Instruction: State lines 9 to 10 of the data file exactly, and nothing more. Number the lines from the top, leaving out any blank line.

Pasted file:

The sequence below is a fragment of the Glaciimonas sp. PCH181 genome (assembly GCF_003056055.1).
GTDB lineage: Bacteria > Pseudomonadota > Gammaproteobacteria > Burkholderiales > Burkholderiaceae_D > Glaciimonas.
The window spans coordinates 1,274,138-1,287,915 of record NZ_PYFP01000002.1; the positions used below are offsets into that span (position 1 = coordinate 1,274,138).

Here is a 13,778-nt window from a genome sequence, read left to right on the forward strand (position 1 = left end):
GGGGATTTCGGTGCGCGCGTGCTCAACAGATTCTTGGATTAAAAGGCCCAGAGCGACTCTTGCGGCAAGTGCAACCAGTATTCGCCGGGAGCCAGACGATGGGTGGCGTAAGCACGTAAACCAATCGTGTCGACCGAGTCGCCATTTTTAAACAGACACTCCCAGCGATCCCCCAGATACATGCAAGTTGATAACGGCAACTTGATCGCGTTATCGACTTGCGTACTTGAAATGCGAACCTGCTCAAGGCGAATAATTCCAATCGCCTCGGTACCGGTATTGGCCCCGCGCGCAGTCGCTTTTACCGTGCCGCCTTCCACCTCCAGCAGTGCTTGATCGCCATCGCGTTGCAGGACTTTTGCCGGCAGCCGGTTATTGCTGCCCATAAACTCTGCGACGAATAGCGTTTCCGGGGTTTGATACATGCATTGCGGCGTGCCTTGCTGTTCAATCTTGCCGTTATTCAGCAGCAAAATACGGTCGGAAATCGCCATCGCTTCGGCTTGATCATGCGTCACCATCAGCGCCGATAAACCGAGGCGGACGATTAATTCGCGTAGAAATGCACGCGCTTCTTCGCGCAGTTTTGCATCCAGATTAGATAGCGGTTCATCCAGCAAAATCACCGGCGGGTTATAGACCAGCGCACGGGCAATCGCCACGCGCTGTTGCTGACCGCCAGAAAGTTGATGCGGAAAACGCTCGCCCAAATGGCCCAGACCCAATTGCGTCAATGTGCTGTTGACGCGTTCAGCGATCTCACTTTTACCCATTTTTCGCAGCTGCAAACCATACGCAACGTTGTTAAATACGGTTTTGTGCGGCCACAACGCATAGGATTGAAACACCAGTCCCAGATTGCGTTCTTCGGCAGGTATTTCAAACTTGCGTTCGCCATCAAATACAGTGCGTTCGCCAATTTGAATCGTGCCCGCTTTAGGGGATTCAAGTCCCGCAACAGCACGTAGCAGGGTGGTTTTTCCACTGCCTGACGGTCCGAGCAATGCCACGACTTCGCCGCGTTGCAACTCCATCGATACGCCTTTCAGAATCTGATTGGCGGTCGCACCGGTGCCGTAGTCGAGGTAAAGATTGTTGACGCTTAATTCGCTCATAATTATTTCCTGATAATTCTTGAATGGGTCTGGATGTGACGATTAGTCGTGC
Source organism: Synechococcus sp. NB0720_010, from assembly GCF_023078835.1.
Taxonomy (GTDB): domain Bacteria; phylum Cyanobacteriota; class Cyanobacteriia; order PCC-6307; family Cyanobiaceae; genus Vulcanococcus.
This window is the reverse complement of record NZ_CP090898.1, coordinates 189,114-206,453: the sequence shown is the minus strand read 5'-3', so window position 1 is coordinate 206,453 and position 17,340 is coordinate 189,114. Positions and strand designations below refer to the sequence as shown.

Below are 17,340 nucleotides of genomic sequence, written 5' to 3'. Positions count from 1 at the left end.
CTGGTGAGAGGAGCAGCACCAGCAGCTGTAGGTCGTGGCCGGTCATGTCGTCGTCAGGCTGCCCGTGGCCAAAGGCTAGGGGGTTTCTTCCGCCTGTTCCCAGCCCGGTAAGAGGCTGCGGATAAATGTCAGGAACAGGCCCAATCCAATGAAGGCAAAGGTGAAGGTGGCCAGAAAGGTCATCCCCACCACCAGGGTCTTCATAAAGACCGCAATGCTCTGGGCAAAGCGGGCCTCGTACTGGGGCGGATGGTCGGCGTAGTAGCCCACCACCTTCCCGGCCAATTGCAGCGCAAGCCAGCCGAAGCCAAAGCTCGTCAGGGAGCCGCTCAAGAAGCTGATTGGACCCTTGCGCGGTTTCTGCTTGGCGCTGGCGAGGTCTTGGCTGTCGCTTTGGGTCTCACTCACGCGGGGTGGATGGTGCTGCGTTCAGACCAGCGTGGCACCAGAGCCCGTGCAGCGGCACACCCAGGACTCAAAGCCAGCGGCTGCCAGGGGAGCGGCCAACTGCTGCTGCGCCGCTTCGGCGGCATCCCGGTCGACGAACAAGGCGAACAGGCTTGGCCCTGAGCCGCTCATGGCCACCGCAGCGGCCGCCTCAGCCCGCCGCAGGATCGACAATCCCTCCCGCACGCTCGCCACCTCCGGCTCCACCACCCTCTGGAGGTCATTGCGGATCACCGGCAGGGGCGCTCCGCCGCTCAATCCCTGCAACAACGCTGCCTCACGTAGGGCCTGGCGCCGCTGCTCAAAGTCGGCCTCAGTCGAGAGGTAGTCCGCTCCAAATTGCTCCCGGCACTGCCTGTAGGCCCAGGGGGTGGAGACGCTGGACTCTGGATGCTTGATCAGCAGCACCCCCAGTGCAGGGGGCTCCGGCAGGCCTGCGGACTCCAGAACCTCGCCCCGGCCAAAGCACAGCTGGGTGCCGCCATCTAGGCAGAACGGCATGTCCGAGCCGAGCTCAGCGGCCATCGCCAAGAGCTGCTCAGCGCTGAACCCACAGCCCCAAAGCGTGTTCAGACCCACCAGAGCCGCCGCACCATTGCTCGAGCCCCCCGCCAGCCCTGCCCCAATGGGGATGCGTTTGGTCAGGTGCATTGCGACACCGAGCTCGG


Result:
Below are 17,340 nucleotides of genomic sequence, written 5' to 3'. Positions count from 1 at the left end.
CTGGTGAGAGGAGCAGCACCAGCAGCTGTAGGTCGTGGCCGGTCATGTCGTCGTCAGGCTGCCCGTGGCCAAAGGCTAGGGGGTTTCTTCCGCCTGTTCCCAGCCCGGTAAGAGGCTGCGGATAAATGTCAGGAACAGGCCCAATCCAATGAAGGCAAAGGTGAAGGTGGCCAGAAAGGTCATCCCCACCACCAGGGTCTTCATAAAGACCGCAATGCTCTGGGCAAAGCGGGCCTCGTACTGGGGCGGATGGTCGGCGTAGTAGCCCACCACCTTCCCGGCCAATTGCAGCGCAAGCCAGCCGAAGCCAAAGCTCGTCAGGGAGCCGCTCAAGAAGCTGATTGGACCCTTGCGCGGTTTCTGCTTGGCGCTGGCGAGGTCTTGGCTGTCGCTTTGGGTCTCACTCACGCGGGGTGGATGGTGCTGCGTTCAGACCAGCGTGGCACCAGAGCCCGTGCAGCGGCACACCCAGGACTCAAAGCCAGCGGCTGCCAGGGGAGCGGCCAACTGCTGCTGCGCCGCTTCGGCGGCATCCCGGTCGACGAACAAGGCGAACAGGCTTGGCCCTGAGCCGCTCATGGCCACCGCAGCGGCCGCCTCAGCCCGCCGCAGGATCGACAATCCCTCCCGCACGCTCGCCACCTCCGGCTCCACCACCCTCTGGAGGTCATTGCGGATCACCGGCAGGGGCGCTCCGCCGCTCAATCCCTGCAACAACGCTGCCTCACGTAGGGCCTGGCGCCGCTGCTCAAAGTCGGCCTCAGTCGAGAGGTAGTCCGCTCCAAATTGCTCCCGGCACTGCCTGTAGGCCCAGGGGGTGGAGACGCTGGACTCTGGATGCTTGATCAGCAGCACCCCCAGTGCAGGGGGCTCCGGCAGGCCTGCGGACTCCAGAACCTCGCCCCGGCCAAAGCACAGCTGGGTGCCGCCATCTAGGCAGAACGGCATGTCCGAGCCGAGCTCAGCGGCCATCGCCAAGAGCTGCTCAGCGCTGAACCCACAGCCCCAAAGCGTGTTCAGACCCACCAGAGCCGCCGCACCATTGCTCGAGCCCCCCGCCAGCCCTGCCCCAATGGGGATGCGTTTGGTCAGGTGCATTGCGACACCGAGCTCGG